• Adults receiving HIV care before the start of antiretroviral therapy in sub-Saharan Africa: patient outcomes and associated risk factors

      Bastard, Mathieu; Nicolay, Nathalie; Szumilin, Elisabeth; Balkan, Suna; Poulet, Elisabeth; Pujades-Rodriguez, Mar (Lippincott Williams & Wilkins, 2013-12-15)
      Gaining understanding of the period before antiretroviral therapy (ART) is needed to improve treatment outcomes and to reduce HIV transmission. This study describes the cascade of enrollment in HIV care, pre-ART follow-up, and predictors of mortality and lost to follow-up (LTFU) before ART initiation.
    • Adverse events associated with nevirapine use in pregnancy: a systematic review and meta-analysis

      Ford, N; Calmy, A; Andrieux-Meyer, I; Hargreaves, S; Mills, E J; Shubber, Z; Médecins Sans Frontières, Geneva, Switzerland. nathan.ford@msf.org (Lippincott Williams & Wilkins, 2013-04-24)
      The risk of adverse drug events associated with nevirapine (NVP) is suggested to be greater in pregnant women. We conducted a systematic review and meta-analysis of severe adverse events in HIV-positive women who initiated NVP while pregnant.
    • Barriers and facilitators to combined ART initiation in pregnant women with HIV: lessons learnt from a PMTCT B+ pilot program in Swaziland

      Parker, L A; Jobanputra, K; Okello, V; Nhlangamandla, M; Mazibuko, S; Kourline, T; Kerschberger, B; Pavlopoulos, E; Teck, R (Lippincott Williams & Wilkins, 2015-01-26)
      In January 2013, Swaziland launched a PMTCT B+ implementation study in rural Shiselweni. We aimed to identify patient and health service determinants of combined antiretroviral therapy (ART) initiation, to help guide national implementation of PMTCT B+.
    • Brief Report: Decentralizing ART Supply for Stable HIV Patients to Community-Based Distribution Centers: Program Outcomes From an Urban Context in Kinshasa, DRC

      Vogt, F; Kalenga, L; Lukela, J; Salumu, F; Diallo, I; Nico, E; Lampart, E; Van den Bergh, R; Shah, S; Ogundahunsi, O; et al. (Lippincott Williams & Wilkins, 2017-02-14)
    • Care in crises: Nursing and humanitarian aid

      Freeman, A (Lippincott Williams & Wilkins, 2018-07)
    • Cascade of HIV Care and Population Biral Suppression in a High-Burden Region of Kenya

      Maman, D; Zeh, C; Mukui, I; Kirubi, B; Masson, S; Opolo, V; Szumilin, E; Riche, B; Etard, JF (Lippincott Williams & Wilkins, 2015-07-31)
      Direct measurement of antiretroviral treatment (ART) program indicators essential for evidence-based planning and evaluation - especially HIV incidence, population viral load, and ART eligibility - is rare in sub-Saharan Africa.
    • CD4 count slope and mortality in HIV-infected patients on antiretroviral therapy: multicohort analysis from South Africa

      Hoffmann, Christopher J; Schomaker, Michael; Fox, Matthew P; Mutevedzi, Portia; Giddy, Janet; Prozesky, Hans; Wood, Robin; Garone, Daniela B; Egger, Matthias; Boulle, Andrew; et al. (Lippincott Williams & Wilkins, 2013-05-01)
      In many resource-limited settings monitoring of combination antiretroviral therapy (cART) is based on the current CD4 count, with limited access to HIV RNA tests or laboratory diagnostics. We examined whether the CD4 count slope over 6 months could provide additional prognostic information.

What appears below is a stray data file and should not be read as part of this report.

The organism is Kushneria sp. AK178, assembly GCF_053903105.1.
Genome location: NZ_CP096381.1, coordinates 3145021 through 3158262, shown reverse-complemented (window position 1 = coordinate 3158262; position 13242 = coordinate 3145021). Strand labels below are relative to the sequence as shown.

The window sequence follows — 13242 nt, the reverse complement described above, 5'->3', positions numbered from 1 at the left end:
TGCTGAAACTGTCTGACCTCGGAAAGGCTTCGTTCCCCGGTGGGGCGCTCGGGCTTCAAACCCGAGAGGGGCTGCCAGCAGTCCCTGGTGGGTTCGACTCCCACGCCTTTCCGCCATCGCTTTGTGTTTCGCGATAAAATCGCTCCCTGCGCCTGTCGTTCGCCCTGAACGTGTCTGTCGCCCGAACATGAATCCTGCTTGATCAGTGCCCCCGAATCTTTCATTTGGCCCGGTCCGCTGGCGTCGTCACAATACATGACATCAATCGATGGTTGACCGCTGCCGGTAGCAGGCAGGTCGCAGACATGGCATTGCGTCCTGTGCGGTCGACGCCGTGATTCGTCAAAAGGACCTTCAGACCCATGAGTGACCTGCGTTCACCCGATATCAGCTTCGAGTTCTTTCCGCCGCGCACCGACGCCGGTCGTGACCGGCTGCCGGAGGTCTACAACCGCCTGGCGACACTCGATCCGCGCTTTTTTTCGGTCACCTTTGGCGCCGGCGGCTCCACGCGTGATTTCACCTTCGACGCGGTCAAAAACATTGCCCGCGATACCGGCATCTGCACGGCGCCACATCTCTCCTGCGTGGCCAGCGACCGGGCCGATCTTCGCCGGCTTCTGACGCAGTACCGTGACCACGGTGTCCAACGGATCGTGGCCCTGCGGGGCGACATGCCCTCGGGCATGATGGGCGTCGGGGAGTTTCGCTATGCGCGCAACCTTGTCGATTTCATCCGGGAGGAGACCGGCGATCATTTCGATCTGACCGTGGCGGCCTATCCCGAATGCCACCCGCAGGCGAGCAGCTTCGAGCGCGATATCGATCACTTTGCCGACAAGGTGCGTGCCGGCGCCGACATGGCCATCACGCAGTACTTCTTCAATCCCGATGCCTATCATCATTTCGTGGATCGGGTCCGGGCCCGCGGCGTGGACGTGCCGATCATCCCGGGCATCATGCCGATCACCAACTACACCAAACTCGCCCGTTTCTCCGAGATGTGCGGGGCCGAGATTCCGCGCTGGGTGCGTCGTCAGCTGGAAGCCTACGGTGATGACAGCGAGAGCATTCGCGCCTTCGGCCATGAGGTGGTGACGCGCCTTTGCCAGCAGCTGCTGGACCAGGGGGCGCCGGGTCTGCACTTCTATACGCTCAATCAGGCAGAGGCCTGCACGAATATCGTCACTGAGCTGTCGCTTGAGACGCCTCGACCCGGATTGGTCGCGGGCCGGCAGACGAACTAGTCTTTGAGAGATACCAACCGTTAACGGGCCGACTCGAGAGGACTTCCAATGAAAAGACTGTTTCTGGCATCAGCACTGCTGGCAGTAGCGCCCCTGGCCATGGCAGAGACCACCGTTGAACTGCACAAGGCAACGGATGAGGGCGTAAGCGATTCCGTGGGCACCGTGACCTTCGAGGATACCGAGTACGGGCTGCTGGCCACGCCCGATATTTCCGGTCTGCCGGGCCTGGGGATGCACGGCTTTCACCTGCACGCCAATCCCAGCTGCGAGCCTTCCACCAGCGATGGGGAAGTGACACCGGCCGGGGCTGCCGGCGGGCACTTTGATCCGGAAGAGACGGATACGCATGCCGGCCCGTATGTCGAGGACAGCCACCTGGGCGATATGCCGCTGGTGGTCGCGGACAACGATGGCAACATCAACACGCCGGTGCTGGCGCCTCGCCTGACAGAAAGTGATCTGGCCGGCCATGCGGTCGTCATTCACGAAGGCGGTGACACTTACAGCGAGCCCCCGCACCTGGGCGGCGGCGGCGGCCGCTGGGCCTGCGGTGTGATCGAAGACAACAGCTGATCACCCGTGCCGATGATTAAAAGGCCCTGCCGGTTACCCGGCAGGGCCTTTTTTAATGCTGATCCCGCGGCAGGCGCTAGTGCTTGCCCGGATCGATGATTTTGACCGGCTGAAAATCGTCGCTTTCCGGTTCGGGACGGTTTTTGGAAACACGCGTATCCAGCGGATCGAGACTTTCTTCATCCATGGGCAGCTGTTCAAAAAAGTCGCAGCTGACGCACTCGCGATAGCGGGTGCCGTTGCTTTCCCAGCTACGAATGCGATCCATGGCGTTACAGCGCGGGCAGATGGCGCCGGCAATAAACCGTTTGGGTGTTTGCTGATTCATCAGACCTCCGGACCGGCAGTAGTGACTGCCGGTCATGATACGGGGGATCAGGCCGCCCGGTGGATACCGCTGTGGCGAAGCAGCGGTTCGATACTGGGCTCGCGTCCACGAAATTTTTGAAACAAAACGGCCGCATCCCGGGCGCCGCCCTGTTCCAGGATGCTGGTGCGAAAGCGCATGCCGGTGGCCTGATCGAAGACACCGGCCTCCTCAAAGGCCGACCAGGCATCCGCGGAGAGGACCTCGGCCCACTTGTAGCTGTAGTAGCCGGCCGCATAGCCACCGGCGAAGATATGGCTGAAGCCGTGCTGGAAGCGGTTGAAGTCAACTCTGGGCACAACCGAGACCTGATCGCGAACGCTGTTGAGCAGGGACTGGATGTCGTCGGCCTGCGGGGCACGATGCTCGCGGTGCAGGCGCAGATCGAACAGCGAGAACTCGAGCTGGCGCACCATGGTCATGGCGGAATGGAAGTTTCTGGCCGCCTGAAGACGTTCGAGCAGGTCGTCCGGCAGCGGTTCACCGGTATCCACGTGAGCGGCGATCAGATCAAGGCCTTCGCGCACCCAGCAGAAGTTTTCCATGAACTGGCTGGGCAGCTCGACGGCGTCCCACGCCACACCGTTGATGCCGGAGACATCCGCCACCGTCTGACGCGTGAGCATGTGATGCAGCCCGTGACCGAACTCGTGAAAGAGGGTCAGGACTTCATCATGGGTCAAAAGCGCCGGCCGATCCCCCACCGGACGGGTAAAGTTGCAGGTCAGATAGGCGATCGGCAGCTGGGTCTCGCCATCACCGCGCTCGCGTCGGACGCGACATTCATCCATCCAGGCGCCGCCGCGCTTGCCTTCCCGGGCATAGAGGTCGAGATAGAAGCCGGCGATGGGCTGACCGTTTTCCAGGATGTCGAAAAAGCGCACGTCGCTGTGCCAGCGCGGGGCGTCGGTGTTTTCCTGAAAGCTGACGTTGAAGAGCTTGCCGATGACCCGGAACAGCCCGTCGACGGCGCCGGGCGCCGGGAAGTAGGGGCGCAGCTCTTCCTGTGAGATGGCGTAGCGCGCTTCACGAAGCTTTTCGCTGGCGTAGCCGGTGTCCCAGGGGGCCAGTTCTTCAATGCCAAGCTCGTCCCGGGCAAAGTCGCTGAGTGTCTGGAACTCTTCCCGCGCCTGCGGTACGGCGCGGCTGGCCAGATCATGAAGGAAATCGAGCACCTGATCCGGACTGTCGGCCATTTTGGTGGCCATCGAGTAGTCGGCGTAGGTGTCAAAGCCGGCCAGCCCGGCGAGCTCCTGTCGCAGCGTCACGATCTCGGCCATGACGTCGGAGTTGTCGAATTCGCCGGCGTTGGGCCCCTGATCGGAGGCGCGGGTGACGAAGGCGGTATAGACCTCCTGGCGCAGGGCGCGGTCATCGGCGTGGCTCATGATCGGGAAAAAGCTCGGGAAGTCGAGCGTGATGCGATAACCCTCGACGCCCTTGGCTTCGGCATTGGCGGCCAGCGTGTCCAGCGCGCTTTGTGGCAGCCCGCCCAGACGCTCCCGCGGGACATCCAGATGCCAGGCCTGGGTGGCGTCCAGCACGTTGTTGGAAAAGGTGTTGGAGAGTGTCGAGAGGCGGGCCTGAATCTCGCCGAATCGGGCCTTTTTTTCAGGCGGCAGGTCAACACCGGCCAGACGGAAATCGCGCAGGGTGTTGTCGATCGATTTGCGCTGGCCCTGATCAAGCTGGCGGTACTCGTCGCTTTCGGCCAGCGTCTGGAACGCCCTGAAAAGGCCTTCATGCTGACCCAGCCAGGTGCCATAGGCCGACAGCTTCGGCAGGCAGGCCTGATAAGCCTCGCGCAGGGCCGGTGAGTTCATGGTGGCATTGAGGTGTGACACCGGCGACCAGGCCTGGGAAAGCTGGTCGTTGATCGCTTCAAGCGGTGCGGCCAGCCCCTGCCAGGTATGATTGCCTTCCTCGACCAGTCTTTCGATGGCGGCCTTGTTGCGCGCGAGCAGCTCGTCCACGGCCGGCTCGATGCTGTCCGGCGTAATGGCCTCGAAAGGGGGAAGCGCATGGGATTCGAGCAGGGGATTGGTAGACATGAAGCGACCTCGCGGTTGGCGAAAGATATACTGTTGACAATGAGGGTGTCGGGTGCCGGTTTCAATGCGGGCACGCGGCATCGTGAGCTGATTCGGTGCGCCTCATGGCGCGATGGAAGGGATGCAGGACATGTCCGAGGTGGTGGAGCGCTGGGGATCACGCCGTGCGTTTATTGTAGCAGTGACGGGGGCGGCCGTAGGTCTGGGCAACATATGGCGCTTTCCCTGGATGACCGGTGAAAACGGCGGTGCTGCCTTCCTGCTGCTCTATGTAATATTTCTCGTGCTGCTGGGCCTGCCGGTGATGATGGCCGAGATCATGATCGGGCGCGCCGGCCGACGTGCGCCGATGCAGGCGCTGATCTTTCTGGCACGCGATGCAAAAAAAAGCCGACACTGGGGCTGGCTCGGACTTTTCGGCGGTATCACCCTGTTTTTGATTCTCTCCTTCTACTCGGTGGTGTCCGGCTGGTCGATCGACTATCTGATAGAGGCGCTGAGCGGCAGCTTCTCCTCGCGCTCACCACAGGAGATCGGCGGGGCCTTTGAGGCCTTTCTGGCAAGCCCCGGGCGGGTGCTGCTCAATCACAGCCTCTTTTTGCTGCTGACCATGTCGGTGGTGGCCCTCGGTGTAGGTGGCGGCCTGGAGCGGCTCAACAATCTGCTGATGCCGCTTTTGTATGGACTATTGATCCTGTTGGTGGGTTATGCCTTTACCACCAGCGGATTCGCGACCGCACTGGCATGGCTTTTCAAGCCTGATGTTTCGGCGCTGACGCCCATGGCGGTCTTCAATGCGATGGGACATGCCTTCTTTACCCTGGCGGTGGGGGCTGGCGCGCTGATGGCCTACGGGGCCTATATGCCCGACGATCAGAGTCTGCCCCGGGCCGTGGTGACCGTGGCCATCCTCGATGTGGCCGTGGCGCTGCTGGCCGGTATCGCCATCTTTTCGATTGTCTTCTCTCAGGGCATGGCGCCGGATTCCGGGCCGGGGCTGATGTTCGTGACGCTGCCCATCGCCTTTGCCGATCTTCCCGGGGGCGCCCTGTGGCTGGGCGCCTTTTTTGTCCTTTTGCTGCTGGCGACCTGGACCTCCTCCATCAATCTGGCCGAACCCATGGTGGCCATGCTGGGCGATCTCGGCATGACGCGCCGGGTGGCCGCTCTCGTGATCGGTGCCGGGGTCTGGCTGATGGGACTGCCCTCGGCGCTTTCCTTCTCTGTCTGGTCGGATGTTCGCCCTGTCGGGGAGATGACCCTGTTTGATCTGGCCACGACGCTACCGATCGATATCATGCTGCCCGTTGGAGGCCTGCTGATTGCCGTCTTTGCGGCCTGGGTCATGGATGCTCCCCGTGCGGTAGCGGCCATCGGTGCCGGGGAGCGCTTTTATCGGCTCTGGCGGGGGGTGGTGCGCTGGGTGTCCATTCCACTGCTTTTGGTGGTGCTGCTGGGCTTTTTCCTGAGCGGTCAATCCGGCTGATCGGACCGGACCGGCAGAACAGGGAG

• CD4+ cell count at antiretroviral therapy initiation and economic restoration in rural Uganda

      Venkataramani, Atheendar S; Thirumurthy, Harsha; Haberer, Jessica E; Boum, Yap; Siedner, Mark J; Kembabazi, Annet; Hunt, Peter W; Martin, Jeffrey N; Bangsberg, David R; Tsai, Alexander C (Lippincott Williams & Wilkins, 2014-01-08)
      To determine whether earlier initiation of antiretroviral therapy (ART) is associated with better economic outcomes.
    • CE: Inside an Ebola Treatment Unit: A Nurse's Report

      Wilson, D (Lippincott Williams & Wilkins, 2015-11-10)
      : A firsthand account of combating Ebola in West Africa.
    • Cost and cost-effectiveness of switching from d4T or AZT to a TDF-based first-line regimen in a resource-limited setting in rural Lesotho

      Jouquet, Guillaume; Bygrave, Helen; Kranzer, Katharina; Ford, Nathan; Gadot, Laurent; Lee, Janice; Hilderbrand, Katherine; Goemaere, Eric; Vlahakis, Natalie; Trivino, Laura; et al. (Lippincott Williams & Wilkins, 2011-11-01)
      Latest World Health Organization guidelines recommend shifting away from Stavudine (d4T)-based regimens due to severe side effects. However, widespread replacement of d4T by Tenofovir (TDF) or Zidovudine (AZT) is hampered by cost concerns.
    • Depression During Pregnancy and the Postpartum Among HIV-Infected Women on Antiretroviral Therapy in Uganda

      Kaida, Angela; Matthews, Lynn T; Ashaba, Scholastic; Tsai, Alexander C; Kanters, Steve; Robak, Magdalena; Psaros, Christina; Kabakyenga, Jerome; Boum, Yap; Haberer, Jessica E; et al. (Lippincott Williams & Wilkins, 2014-12-01)
      Among HIV-infected women, perinatal depression compromises clinical, maternal, and child health outcomes. Antiretroviral therapy (ART) is associated with lower depression symptom severity but the uniformity of effect through pregnancy and postpartum periods is unknown.
    • Drug resistance and viral tropism in HIV-1 subtype C-infected patients in KwaZulu-Natal, South Africa: implications for future treatment options

      Singh, Ashika; Sunpath, Henry; Green, Taryn N; Padayachi, Nagavelli; Hiramen, Keshni; Lie, Yolanda; Anton, Elizabeth D; Murphy, Richard; Reeves, Jacqueline D; Kuritzkes, Daniel R; et al. (Lippincott Williams & Wilkins, 2011-11-01)
      Drug resistance poses a significant challenge for the successful application of highly active antiretroviral therapy (HAART) globally. Furthermore, emergence of HIV-1 isolates that preferentially use CXCR4 as a coreceptor for cell entry, either as a consequence of natural viral evolution or HAART use, may compromise the efficacy of CCR5 antagonists as alternative antiviral therapy.